[go raw]
It’s Mister Fresh Maker
The next food revolution is here and it’s delicious
by Krystn Shrieve
photo courtesy of David Wolfe

David Wolfe makes it his mission to get fresh with people. Sometimes he gets downright dirty. In fact, most would say he’s just plain raw. And it’s all in a day’s work.

Wolfe ‘98 (J.D.) , who grew up thinking a french fry was a perfectly respectable vegetable, is now at the forefront of the raw-food revolution. The raw-food movement — popularized by celebrities like supermodel Carol Alt and actors Woody Harrelson and Demi Moore — is based on the belief that cooking food reduces its nutritional value. Raw foodists also don’t eat meat, dairy, eggs or other animal products.

For Wolfe, what has become a lifestyle all started with a tangerine. He was 7 when he moved to San Diego with his family and, while visiting an uncle, plucked a tangerine off a tree in the back yard.

“I’ll never forget that tangerine,” says Wolfe. “I’d never had anything that fresh and vibrant. What happened for me in that moment was that I realized I could be eating this way all the time.”

As a teen, Wolfe stopped eating dairy products. In college, he dated a girl who only ate organic foods. Then he became a vegetarian. By the time he got to USD’s law school, enough people asked about his diet for him to start giving lectures and write a book. First he sold 10 copies. Then 100. Then 1,000. Before he knew it, he’d sold 100,000.

So far, he’s written three books. He founded Nature’s First Law, a raw food organization based in San Diego, with a store in El Cajon, specializing in all things raw. And, perhaps in part as homage to the tangerine, but mostly to promote fresh fruit, Wolfe also started The Fruit Tree Planting Foundation. Its goal is to plant 18 billion trees around the world. Wolfe says he loves to get his hands dirty planting trees on Native American reservations and just about anywhere else people will let him dig a hole and drop a seed.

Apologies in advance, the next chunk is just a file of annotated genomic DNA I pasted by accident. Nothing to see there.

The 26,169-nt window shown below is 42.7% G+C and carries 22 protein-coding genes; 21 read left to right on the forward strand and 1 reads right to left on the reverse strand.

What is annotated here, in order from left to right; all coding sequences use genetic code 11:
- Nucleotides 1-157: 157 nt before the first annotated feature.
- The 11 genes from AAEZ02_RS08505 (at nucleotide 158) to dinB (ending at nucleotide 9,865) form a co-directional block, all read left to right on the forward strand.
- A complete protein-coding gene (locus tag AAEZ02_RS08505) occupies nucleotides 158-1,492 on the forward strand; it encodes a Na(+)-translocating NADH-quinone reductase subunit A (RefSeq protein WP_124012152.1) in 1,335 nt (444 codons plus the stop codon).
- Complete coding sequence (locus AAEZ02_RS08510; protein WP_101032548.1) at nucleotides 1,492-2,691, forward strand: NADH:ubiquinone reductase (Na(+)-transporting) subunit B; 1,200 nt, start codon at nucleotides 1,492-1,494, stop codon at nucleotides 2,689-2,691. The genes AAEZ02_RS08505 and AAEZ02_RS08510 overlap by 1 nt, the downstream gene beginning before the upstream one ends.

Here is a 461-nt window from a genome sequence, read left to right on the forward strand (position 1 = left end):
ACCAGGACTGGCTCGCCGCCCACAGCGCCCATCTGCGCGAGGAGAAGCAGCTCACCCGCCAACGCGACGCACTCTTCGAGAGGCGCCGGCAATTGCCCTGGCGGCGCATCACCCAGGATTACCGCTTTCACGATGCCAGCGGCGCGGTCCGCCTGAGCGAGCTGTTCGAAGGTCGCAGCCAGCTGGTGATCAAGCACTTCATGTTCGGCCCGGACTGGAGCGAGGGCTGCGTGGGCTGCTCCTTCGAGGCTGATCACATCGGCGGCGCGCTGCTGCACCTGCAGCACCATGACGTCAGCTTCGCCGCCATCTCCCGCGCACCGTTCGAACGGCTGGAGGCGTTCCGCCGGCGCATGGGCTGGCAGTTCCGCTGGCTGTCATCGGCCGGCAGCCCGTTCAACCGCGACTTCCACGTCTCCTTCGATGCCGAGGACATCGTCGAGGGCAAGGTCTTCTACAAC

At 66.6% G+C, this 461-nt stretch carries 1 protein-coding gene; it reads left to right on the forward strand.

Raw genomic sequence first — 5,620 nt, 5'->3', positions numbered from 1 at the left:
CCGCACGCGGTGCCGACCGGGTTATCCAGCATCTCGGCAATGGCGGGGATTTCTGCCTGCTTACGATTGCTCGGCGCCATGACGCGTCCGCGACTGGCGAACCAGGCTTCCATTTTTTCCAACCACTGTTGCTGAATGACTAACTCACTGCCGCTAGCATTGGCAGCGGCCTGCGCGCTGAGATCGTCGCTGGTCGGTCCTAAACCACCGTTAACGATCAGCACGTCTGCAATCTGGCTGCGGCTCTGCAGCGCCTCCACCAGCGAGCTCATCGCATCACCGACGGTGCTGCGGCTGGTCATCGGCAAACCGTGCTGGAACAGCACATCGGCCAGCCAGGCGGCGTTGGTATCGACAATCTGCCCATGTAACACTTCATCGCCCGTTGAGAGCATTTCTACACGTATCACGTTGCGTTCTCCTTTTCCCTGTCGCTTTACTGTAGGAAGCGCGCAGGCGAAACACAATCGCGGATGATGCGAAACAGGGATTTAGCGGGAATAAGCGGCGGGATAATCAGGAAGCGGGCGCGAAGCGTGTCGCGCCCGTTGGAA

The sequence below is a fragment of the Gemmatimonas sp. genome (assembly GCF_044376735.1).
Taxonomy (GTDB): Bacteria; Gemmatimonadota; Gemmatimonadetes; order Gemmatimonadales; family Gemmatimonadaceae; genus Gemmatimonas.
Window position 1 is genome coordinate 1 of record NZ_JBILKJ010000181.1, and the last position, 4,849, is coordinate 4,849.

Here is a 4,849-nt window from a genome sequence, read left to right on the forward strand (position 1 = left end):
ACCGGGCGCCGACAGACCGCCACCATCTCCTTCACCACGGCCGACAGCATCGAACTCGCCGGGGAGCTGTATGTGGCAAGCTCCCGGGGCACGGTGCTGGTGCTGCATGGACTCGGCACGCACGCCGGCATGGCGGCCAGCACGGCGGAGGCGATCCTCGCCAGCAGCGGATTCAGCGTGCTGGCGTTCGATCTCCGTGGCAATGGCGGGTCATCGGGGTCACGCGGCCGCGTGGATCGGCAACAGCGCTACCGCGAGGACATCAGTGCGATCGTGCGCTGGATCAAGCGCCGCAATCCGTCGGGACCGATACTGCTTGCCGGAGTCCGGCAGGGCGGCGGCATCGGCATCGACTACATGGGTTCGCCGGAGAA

Wolfe concedes that for some people a raw food diet seems monotonous. “People always ask, ‘So do I have to eat lettuce and oranges for the rest of my life?’” he says. The answer is no. Some of the staples of the diet are fruits and vegetables, nuts and seeds, beans, grains and legumes and coconut milk. But, in addition to these are what Wolfe calls super foods — things like wild honey, bee pollen, maca (which is a root in the radish family), cacao nut (which is the purest form of chocolate), and goji berries, similar to raisins, only red.

“Not everyone will jump from what their diet is to what my diet is,” says Wolfe, who’s lanky at 6-feet-tall, and weighs 168 pounds. He no longer owns a stove.

“Anybody can eat goji berries and realize they’re incredible. We meet people wherever they’re at, and usually start by introducing them to the super foods. From there they can try adding more fresh fruits and vegetables to their diets, pull out that juicer they’ve never used before and see what happens, or buy a raw foods book and start experimenting. They don’t have to take the whole thing on at once.”